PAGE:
Student fatally stabbed at Coral Gables High School, 1 person in custody
CORAL GABLES, Fla. (WSVN) -- Police have identified the student stabbed to death at Coral Gables Sr. High School after an altercation with another student.
Tuesday afternoon, after the organized dismissal of students from the school, Miami-Dade Police Detective Rebeca Perez announced that Juan Carlos Rivera, 17, a 10th grader at the school, died as a result of a confrontation with another student on campus, who police have not identified.
She did not release many more details beyond that. "The cause of death is under investigation at this time," she said. "It occurred on school property during the time between classes."
Miami-Dade Police said, soon after 9:15 a.m., between first and second school periods, they detained the student suspected of stabbing Rivera and began their investigation, interviewing students and locking down the school while they investigated. "The detaining of that suspect was by the Coral Gables Police Department moments after the incident," Perez said.
Soon after reports of the stabbing and lock down went out on the airwaves, parents began arriving outside the school, fearing for their children's safety but had to wait until about noon for the controlled release of students to begin. Police had to assure the students' parents that their children were safe, while police continued to investigate the murder scene.
As for the suspect, a media helicopter captured Miami-Dade detectives escorting him into police headquarters. Perez said charges against him remain pending, and she refused to go into details as to how the two knew each other, if at all. "I do not have any information as to whether there was a history," she said.
Miami-Dade School Superintendent Alberto Carvalho also took an opportunity to speak to the press and asked that the media respect the privacy of the victim's family while they mourn their loss. "These are beautiful people I spoke with, who deeply touched me," he said. "I offered to the family whatever economic assistance we can provide, whatever moral support and political support in anything this family might need at this point."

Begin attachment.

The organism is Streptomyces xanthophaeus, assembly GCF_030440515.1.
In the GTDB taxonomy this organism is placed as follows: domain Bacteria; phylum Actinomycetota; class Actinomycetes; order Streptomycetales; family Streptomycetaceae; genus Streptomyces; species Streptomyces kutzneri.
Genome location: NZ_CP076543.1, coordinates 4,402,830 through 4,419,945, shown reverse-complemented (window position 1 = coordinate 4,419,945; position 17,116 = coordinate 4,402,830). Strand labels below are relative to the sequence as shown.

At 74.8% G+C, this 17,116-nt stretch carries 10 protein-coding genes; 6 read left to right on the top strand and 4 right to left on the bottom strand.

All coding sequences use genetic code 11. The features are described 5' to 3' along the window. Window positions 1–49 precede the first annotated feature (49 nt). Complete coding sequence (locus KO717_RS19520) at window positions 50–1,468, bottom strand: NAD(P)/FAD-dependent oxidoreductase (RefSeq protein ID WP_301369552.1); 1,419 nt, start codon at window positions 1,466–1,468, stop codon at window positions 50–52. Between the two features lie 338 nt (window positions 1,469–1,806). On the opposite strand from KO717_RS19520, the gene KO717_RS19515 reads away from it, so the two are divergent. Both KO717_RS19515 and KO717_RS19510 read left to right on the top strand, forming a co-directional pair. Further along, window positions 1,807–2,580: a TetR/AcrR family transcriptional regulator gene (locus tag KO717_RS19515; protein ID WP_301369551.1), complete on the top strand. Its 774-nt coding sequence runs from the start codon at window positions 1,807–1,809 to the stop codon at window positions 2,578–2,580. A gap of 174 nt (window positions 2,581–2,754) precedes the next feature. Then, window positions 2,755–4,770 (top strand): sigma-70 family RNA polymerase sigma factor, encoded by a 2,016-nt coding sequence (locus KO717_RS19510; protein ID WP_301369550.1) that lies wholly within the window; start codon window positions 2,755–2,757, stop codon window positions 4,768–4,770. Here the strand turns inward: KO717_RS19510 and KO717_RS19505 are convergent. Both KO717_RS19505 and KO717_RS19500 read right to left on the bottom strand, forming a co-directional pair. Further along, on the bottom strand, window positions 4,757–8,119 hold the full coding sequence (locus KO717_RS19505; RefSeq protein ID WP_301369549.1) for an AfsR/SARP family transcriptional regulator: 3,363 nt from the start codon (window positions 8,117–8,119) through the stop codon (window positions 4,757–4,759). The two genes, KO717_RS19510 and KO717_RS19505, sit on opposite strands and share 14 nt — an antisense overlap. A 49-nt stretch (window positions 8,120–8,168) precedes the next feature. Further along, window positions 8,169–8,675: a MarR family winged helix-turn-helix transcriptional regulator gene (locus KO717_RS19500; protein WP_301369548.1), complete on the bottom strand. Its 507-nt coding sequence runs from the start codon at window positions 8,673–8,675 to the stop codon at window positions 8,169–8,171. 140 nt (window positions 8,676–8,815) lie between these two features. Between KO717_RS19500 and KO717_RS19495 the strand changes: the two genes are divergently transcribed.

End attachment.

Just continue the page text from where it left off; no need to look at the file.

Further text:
He also said the dismissal of the students, soon after police lifted the lock down at about noon, went smoothly, and that school will proceed as normal on Wednesday, though evening and adult classes were cancelled for that night only. "Despite the tragedy, we expect that tomorrow will be a normal school day," he said.
He also took a moment to address concerns of violence on school campuses. "Unfortunately, I think it is extremely difficult, if not impossible to prevent a random act of violence," he said.
So far, class has not been in session for more than a month and it has proved a bad start to the school year. Guns have been found on campuses just last week and yesterday. On Monday, a 14-year-old boy at Madison Middle School in Miami-Dade showed off a gun he had in his backpack, which a teacher confiscated without incident.
Last Friday, Miami-Dade Schools Police arrested three students, two from Westview Middle School and one from North Miami Beach Sr. High, for bringing guns to schools.
The Miami-Dade school system is also no stranger to fatal stabbings at their schools. On Feb. 3, 2004, at Southwood Middle School, Michael Hernandez, 14, stabbed his friend Jamie Gough, also 14, to death in one of the school's bathrooms.
The most recent fatality on a school campus occurred in Broward County. On Nov. 12, 2008, then 15-year-old Teah Wimberly admitted to shooting and killing her friend Amanda Collette, also 15, at Dillard High School in Miramar. Wimberly still awaits trial. Her attorney plans to use the insanity defense.
"I understand the frustration," Carvalho said about the recent violence at local schools. "The fact that it happend here today, the fact that it happened once in Broward last year, the fact it happens across the country, it's a lesson for all of us."
Despite these recent scenes of violence at local schools, Carvalho said, there is no safer place for children to be when away from the care of their parents. "It should be noted that schools, in my opionion, is the safest place for kids to be," he said.
Miami-Dade Schools has set up the following hotline for parents to get information on this fatal altercation of school grounds and how it will affect functions at the school and its students: (305) 995-3000. Grief counselors were also provided to any of those students who feel the need to talk about the incident.
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